Skip to content
Switch branches/tags
Go to file
Cannot retrieve contributors at this time

Flashing the ATtiny85 with an Arduino Uno

1. Upload the Arduino ISP sketch to the Uno

The sketch is included in the default examples of the Arduino IDE. It allows the Arduino to be used as a bridging device between the USB of the computer and the ATtiny chip.

To quote the Arduino website on the subject:

Serial Peripheral Interface (SPI) is a synchronous serial data protocol used by microcontrollers for communicating with one or more peripheral devices quickly over short distances. It can also be used for communication between two microcontrollers.

Navigate to File->Examples->ArduinoISP.

Upload the sketch to the Arduino Uno. It is now ready to be used as a bridge in order to flash the firmware to the ATtiny.

2. Download and install the ATtiny cores package

Theses files contain the parameters used by the IDE to compile and upload the sketches to the various chips or microcontrollers compatible.

Several are already included, you can find them under Tools->Board. The ATtiny was unfortunately left out so we need to add it manually.

Install on Arduino IDE >= 1.6.4

The new version of the Arduino IDE introduces an easier method to add cores packages.

You can check in the boards tab if the ATtiny is listed.

Install on Arduino IDE 1.6, 1.5 and 1.0

Several versions of the cores are available.

Link for 1.6 Link for 1.0 Link for 1.5 and 1.0

In order to manually install a cores library, follow these steps:

  • Download the version of your code that suits your IDE/requirements.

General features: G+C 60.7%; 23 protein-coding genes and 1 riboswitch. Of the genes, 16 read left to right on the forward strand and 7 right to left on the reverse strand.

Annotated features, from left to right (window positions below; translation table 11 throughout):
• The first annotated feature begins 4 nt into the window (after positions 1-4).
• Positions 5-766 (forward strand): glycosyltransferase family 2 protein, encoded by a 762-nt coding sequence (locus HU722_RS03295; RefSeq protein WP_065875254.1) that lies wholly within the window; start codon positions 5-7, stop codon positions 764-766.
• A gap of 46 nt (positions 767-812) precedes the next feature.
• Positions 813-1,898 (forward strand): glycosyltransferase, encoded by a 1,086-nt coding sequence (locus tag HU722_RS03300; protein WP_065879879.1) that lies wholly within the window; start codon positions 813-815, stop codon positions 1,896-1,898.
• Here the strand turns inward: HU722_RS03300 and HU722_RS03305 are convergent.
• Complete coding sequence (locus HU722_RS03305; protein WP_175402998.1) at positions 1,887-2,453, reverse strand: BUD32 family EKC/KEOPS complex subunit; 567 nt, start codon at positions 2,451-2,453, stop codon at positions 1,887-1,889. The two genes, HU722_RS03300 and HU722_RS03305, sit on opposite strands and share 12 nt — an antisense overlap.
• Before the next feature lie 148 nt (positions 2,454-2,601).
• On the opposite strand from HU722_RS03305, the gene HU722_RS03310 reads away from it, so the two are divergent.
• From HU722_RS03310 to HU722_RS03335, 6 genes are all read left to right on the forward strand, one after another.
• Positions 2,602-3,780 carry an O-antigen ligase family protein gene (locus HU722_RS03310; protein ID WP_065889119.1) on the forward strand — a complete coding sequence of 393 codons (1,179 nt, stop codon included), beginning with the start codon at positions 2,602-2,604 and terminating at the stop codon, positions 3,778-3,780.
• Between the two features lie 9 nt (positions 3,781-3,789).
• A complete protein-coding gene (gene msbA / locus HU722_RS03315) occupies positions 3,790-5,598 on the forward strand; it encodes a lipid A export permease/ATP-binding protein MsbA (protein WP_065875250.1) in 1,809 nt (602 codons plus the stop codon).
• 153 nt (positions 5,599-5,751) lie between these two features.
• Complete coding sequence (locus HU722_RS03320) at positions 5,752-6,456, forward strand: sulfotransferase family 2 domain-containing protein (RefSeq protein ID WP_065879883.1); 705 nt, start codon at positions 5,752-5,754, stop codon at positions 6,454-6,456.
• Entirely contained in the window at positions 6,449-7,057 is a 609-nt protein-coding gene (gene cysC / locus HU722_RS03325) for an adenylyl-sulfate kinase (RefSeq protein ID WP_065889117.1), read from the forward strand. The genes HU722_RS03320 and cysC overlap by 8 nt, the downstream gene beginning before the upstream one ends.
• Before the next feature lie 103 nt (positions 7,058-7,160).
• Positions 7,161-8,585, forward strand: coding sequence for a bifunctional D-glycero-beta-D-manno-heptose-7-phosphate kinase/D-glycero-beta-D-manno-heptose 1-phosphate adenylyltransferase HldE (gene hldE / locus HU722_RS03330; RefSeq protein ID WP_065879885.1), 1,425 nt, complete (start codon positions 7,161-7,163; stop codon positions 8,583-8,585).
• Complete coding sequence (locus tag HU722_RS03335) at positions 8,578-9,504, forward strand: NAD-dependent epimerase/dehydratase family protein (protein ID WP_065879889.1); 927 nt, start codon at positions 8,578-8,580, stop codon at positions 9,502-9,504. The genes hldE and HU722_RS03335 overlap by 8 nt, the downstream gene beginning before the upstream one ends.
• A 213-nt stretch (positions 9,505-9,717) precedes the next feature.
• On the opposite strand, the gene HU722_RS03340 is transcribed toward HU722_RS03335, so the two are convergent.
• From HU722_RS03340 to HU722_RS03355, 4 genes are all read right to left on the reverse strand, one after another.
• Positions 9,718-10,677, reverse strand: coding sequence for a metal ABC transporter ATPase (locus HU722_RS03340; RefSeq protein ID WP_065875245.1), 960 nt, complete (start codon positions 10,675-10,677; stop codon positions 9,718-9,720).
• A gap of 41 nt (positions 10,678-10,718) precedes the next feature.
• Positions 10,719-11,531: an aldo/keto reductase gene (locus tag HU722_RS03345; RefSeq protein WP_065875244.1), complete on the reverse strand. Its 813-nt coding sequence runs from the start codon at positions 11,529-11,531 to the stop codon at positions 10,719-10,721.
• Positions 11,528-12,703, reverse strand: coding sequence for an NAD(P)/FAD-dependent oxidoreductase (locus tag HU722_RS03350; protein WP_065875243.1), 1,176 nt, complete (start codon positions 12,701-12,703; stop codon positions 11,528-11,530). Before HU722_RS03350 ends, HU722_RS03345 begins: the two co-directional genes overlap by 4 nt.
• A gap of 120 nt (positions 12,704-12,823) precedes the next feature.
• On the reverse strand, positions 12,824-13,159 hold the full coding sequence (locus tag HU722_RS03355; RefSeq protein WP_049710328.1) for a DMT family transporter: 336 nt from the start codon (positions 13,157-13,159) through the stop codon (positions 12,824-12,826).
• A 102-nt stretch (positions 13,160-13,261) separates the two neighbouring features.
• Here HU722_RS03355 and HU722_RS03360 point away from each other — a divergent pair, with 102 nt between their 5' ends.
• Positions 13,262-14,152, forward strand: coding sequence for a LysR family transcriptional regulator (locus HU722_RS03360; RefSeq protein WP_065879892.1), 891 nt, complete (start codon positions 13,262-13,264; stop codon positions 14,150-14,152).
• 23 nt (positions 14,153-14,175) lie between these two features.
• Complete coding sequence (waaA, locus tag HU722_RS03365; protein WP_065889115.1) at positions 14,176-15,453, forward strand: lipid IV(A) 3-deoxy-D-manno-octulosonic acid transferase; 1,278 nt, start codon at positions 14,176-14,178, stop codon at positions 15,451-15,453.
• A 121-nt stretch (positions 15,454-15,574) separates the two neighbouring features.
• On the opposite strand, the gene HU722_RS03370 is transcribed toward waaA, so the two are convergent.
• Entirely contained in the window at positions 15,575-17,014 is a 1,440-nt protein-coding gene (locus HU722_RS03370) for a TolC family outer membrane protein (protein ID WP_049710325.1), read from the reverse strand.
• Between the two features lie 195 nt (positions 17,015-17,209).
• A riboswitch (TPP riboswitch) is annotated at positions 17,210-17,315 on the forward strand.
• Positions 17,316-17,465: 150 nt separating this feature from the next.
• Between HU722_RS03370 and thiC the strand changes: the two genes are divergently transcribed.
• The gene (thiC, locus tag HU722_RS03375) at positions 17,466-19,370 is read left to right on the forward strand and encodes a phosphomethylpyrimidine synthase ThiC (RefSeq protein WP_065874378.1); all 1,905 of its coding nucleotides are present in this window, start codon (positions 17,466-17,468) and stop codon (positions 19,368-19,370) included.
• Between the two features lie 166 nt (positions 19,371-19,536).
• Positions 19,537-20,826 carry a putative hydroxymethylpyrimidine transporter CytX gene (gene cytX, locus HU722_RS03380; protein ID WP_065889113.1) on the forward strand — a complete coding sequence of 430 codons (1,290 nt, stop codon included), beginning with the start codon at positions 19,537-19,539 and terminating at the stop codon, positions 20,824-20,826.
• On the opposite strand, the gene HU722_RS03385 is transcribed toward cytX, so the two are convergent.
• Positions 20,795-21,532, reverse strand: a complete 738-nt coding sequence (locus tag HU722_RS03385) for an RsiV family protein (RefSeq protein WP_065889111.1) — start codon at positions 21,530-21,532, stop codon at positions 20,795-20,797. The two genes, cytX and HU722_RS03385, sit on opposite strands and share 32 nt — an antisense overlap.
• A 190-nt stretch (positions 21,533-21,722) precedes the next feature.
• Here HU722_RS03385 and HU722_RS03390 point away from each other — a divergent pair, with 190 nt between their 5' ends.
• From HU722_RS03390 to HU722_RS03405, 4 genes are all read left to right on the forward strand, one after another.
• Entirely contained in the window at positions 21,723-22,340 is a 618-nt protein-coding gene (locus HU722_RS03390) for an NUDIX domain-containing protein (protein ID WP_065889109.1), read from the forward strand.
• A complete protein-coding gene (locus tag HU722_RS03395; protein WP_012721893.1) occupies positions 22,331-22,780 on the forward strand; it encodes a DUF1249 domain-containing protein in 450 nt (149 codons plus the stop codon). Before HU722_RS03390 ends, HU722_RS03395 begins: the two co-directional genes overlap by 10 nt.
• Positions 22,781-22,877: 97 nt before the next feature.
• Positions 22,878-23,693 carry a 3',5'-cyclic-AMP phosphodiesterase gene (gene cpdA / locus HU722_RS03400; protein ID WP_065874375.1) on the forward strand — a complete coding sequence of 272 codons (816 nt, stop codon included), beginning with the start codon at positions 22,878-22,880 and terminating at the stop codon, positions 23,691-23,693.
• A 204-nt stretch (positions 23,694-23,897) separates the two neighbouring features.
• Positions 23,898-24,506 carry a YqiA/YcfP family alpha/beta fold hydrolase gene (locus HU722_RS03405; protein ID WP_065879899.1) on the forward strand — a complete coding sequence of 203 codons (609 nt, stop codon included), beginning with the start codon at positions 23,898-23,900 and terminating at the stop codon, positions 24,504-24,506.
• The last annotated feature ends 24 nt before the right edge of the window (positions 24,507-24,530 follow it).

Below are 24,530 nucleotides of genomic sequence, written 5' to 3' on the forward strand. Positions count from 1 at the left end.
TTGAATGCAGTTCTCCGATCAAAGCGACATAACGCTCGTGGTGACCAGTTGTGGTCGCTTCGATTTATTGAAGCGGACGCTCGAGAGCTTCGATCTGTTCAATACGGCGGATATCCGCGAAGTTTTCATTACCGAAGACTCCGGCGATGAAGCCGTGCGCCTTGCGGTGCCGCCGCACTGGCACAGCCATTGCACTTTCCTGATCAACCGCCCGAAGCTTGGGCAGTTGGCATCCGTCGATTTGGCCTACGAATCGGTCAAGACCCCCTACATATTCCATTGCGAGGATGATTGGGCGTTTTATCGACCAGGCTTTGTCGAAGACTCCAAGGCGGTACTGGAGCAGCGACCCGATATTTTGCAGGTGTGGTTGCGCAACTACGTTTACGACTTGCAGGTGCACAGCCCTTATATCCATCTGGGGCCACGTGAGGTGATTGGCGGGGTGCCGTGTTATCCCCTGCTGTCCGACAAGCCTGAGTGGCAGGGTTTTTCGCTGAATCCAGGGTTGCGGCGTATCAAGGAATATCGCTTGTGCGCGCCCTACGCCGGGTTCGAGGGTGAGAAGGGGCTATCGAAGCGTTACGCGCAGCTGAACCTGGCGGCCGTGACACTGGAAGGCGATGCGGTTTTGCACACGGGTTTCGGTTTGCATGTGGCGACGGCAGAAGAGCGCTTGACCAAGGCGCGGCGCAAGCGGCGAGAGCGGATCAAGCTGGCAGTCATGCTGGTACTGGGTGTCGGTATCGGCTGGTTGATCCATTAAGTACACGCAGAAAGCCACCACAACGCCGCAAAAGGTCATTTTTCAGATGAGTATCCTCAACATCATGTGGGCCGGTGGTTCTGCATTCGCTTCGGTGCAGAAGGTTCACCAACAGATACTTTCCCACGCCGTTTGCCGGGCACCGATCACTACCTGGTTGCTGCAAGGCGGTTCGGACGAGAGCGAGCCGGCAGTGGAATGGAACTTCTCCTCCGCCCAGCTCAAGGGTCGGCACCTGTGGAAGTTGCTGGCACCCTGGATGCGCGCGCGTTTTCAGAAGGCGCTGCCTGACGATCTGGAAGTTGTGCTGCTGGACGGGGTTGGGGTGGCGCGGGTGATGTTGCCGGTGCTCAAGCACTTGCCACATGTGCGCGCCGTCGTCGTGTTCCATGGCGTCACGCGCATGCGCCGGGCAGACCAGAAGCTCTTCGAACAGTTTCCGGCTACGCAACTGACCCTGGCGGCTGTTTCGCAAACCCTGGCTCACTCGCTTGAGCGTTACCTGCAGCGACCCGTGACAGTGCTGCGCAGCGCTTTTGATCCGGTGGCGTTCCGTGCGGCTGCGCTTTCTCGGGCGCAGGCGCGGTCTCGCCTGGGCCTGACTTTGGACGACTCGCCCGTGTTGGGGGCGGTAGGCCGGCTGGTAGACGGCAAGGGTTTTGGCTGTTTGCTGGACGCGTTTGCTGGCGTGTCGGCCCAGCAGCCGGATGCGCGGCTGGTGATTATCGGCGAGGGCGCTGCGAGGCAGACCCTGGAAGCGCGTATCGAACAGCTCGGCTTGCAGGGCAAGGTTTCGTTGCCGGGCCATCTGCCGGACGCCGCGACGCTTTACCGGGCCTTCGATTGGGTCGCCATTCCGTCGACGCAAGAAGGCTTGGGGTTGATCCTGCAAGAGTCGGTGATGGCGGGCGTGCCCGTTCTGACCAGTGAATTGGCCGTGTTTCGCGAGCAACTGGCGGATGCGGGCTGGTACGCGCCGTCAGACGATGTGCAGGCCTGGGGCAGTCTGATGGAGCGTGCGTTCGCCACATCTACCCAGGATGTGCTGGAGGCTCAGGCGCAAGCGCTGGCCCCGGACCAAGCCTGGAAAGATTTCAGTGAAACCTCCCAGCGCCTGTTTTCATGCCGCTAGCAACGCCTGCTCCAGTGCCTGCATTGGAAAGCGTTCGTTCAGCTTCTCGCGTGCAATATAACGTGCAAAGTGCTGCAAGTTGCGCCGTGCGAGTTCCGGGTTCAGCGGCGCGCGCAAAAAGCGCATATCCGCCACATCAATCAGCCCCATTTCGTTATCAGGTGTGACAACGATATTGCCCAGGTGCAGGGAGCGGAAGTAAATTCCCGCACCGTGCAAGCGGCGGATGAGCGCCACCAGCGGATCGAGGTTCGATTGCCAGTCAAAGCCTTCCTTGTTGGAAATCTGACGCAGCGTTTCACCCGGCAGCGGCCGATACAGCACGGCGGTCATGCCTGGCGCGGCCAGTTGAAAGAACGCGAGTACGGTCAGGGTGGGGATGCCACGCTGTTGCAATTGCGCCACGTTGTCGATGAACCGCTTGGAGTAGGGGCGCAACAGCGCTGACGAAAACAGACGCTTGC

• Uncompress the zip file and locate the attiny folder.
  • Find the Arduino IDE sketchbook folder (the one that also contains the libraries).
  • Create a new subfolder called /hardware in the sketchbook folder in which you will copy the attiny.
  • Restart the IDE.

Once again, you can check in the boards tab if the ATtiny is listed (there should be a bunch of them).

3. Connect the Uno to the ATtiny

The circuit connects the Arduino ISP pins (MISO, MOSI, SCK, SS) to their ATtiny counterparts.

The connections go as follow:

Arduino ATtiny85
11 0
12 1
13 2
5V Vin

4. Set-up the clock rate at 8Mhz

The clock rate of the ATtiny out of the factory is 1Mhz but the internal oscillator can go up to 8Mhz (you'll need to add a crystal for more).

  • Select the ATtiny85 board with a frequency of 8Mhz on the internal oscillator in the board tab.
  • Select Arduino as ISP in Tools->Programmer.
  • In the same Tools menu, click on Burn bootloader.

There you go. Your chip is now running 8 times faster!

4. Upload the famouse Blink sketch

It's always good to perform a very simple test. And what could be easier than blinking an LED?

  • Grap any LED in your parts bin and connect it to pin 4 on the ATtiny through a resistor in serie. Choose a common value between 270Ohms to 1k.
  • Open the Blink sketch found in Files->Examples->1.0 Basics
  • Change the LED pin number from 13 to 4
  • Watch amazed as the LED starts blinking